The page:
Imagine you have just emerged from a 20-year coma and decide to catch up on current affairs by perusing the news stories offered by the major media. You could easily conclude that the nation’s most urgent problem is saving something called “Biden’s agenda.” You would find countless headlines such as the following from NBC News: “White House plots public reset as Biden’s agenda flails.” Or this from CNN: “Democrats at a loss over path to enact Biden agenda.” Yet when your family appears at your bedside to congratulate you on your recovery, they will respond to your questions about this crisis with puzzled expressions and questions about your medication.
Unlike the media, the voters couldn’t care less about Biden’s agenda, except to the extent that it affects the challenges they face on a day-to-day basis. And, for most of the electorate, the first year of Biden’s presidency has been disastrous. He has made no measurable progress on his pledge to get the pandemic under control, he is in denial about the state of the economy — including his administration’s role in exacerbating inflation — and he refuses to acknowledge the adverse effects of his ill-conceived immigration policy. Indeed, Biden genuinely seems to believe that his administration has “outperformed” expectations. The most recent IBD/TIPP poll underscores just how delusional he is on this point:
The share of Americans who give him an A or B [on handling coronavirus] has fallen from 56% in April to 41% in January.… President Biden’s handling of the economy gets good grades only from 34% of Americans.… President Biden gets good grades from only 28% on the immigration issue.… Only 36% of those who took part in the survey give him good grades for his overall performance.
This survey is no outlier. The RealClearPolitics average shows Biden’s job approval rating at 40.5% at the time of this writing. Nonetheless, he insisted during his recent press conference, “The fact of the matter is we’re in a situation where we have made enormous progress.” This suggests that the man is completely out of touch with the electorate — or worse. This would explain why “Biden’s agenda” bears so little resemblance to that which he outlined, albeit in semi-coherent terms, during his strange 2020 presidential campaign. Having run as a moderate unifier, he has attempted to govern as a far left ideologue with no respect for the Constitution and a marked proclivity toward divisive rhetoric.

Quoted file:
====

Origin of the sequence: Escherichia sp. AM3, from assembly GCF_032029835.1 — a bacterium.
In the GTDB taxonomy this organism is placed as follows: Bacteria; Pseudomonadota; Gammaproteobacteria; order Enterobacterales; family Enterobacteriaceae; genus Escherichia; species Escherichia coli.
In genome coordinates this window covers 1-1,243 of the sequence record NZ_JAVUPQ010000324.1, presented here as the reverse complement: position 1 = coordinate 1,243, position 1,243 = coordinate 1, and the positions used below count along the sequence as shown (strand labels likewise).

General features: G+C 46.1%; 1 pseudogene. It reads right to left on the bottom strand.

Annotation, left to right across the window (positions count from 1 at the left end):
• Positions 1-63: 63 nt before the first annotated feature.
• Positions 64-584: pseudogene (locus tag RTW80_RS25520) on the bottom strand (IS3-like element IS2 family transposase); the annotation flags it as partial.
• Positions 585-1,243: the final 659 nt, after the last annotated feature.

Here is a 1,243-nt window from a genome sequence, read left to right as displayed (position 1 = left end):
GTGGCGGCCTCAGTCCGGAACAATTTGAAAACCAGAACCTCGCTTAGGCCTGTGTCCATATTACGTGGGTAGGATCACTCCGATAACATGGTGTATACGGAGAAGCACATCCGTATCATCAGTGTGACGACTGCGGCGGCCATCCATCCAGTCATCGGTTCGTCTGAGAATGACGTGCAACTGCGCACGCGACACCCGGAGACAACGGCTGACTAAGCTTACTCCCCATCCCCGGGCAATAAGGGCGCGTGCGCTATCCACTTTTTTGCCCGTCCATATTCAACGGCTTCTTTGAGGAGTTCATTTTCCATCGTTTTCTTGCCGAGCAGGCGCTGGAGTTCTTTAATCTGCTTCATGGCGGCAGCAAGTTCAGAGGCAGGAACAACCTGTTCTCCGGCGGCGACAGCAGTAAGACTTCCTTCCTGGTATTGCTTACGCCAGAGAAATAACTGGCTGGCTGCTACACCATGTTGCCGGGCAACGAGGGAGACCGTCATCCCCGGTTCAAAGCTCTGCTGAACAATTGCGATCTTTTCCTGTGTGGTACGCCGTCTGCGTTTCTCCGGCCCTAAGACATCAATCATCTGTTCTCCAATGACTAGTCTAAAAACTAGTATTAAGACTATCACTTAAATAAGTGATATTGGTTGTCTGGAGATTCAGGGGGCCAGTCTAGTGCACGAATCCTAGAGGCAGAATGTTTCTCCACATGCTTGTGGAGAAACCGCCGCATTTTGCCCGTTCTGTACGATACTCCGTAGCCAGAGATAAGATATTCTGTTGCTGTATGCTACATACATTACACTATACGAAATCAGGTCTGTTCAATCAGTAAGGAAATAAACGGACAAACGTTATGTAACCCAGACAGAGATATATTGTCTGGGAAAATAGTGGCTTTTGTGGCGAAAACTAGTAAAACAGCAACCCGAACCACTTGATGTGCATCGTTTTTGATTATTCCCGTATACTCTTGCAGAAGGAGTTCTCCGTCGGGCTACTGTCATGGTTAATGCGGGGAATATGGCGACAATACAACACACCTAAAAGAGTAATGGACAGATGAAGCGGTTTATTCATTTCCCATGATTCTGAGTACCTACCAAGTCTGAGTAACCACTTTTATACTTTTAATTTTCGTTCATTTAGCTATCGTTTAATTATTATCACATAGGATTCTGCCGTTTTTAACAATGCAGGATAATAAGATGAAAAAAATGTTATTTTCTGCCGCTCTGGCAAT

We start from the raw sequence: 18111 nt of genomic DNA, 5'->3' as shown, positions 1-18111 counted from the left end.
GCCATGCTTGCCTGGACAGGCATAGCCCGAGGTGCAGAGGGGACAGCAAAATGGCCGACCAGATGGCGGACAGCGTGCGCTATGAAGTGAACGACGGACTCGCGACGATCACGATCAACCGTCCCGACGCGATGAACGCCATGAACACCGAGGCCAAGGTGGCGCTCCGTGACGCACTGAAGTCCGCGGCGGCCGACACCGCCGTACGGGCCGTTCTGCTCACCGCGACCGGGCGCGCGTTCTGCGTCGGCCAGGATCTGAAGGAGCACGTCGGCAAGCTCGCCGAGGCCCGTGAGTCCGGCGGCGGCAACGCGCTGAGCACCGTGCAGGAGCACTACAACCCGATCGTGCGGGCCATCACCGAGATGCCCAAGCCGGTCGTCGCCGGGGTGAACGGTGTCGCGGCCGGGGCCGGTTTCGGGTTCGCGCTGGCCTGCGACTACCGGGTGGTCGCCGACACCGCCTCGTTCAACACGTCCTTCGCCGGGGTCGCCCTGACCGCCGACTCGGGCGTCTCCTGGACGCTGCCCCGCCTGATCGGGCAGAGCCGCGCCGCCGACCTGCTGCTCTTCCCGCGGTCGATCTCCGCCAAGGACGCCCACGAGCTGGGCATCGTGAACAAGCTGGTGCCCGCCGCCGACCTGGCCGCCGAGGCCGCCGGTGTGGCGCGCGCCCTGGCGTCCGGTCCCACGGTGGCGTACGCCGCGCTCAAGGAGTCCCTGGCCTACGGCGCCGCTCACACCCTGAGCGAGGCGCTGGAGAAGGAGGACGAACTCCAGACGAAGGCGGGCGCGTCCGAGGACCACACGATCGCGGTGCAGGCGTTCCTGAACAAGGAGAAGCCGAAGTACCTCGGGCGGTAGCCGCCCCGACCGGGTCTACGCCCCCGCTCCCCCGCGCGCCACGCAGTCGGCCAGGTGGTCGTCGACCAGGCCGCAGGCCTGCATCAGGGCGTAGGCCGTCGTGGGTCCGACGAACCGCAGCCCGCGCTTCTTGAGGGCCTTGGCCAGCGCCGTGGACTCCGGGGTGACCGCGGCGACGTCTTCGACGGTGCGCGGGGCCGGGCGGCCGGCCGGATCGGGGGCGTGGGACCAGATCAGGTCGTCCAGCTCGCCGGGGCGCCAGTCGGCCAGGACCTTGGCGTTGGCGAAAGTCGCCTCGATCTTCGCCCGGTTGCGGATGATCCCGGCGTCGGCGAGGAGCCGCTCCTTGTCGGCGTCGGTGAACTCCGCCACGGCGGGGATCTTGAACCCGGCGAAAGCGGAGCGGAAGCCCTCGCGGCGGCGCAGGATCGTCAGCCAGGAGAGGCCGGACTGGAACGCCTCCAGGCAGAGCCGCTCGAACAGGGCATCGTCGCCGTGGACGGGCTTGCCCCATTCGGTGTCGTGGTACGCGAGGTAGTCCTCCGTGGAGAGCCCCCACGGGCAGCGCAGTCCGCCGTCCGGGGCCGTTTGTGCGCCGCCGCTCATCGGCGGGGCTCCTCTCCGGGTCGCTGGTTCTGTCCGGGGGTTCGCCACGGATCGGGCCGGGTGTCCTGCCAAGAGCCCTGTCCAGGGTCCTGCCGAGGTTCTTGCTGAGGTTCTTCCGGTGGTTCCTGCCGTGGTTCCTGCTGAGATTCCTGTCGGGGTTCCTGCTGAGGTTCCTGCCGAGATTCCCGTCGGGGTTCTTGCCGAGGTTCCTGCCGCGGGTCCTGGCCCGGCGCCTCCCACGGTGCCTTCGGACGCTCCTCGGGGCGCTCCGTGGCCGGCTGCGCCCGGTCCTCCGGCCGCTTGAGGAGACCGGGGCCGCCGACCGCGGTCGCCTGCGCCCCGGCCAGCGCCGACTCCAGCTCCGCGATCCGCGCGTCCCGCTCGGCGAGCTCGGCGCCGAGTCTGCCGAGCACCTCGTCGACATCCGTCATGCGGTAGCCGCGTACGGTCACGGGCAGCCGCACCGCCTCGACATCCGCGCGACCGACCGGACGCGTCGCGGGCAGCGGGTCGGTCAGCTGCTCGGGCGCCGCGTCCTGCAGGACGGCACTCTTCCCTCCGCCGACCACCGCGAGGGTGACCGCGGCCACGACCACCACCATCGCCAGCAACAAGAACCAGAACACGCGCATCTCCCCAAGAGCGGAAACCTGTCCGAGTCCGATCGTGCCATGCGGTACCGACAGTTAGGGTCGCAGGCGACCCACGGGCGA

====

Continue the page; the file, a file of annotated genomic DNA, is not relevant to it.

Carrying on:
The resultant failures should not have surprised any reasonable observer of American politics. The irresponsible Build Back Better Act died in the Senate, as did the attempted federal takeover of the nation’s election system. Biden’s imperial edicts — including his vaccine mandate for private businesses, his attempt to extend the eviction moratorium, and his attempt to kill the “Remain in Mexico” policy — have been rejected by the Supreme Court. On Friday, a federal court added to Biden’s losses by enjoining his vaccination mandate for federal employees. During his recent press conference, he inevitably blamed his failures on the Republicans, but even the far left Guardian declined to buy that line:
Biden insisted he hadn’t a clue that he’d face this kind of nonsense and opposition from the right. Believing him does no credit to his intelligence. This was another lie, one uttered to advance the strategy Democrats generally turn to when they’re down — projecting indignation over Republican obstruction while hoping, in this case, that voters don’t notice the Democratic Party controls government.
The voters have already noticed that inconvenient fact, however, as Biden’s consistently awful approval numbers demonstrate. Yet neither Biden nor his apparently fire-proof staff show any sign that the “Biden agenda” will change. They seem to believe they have a messaging problem rather than a policy problem, that their misguided priorities will somehow become more palatable to the electorate if they are rebranded and peddled with new slogans. The Biden administration is evidently incapable of executing the kind of course correction that is obviously called for. This intransigence will almost certainly cause a voter revolt in November that returns the GOP to majorities in the House and Senate.
For the electorate, this is not an abstract ideological exercise. The voters are not interested in grandiose promises to transform America. They want to return to normal, and they know what normal looks like. It’s a place where they don’t have to wear a mask to go out in public, or worry about losing their jobs if they refuse a medical treatment. It’s a place where the shelves in the grocery store are full of reasonably priced food. It’s a place where the cost of gas doesn’t cause anxiety attacks. It’s a place where educators show up at school and don’t try to brainwash the children. It’s a place where criminals are in jail rather than on the street. It’s a place where the President has a clue rather than an agenda.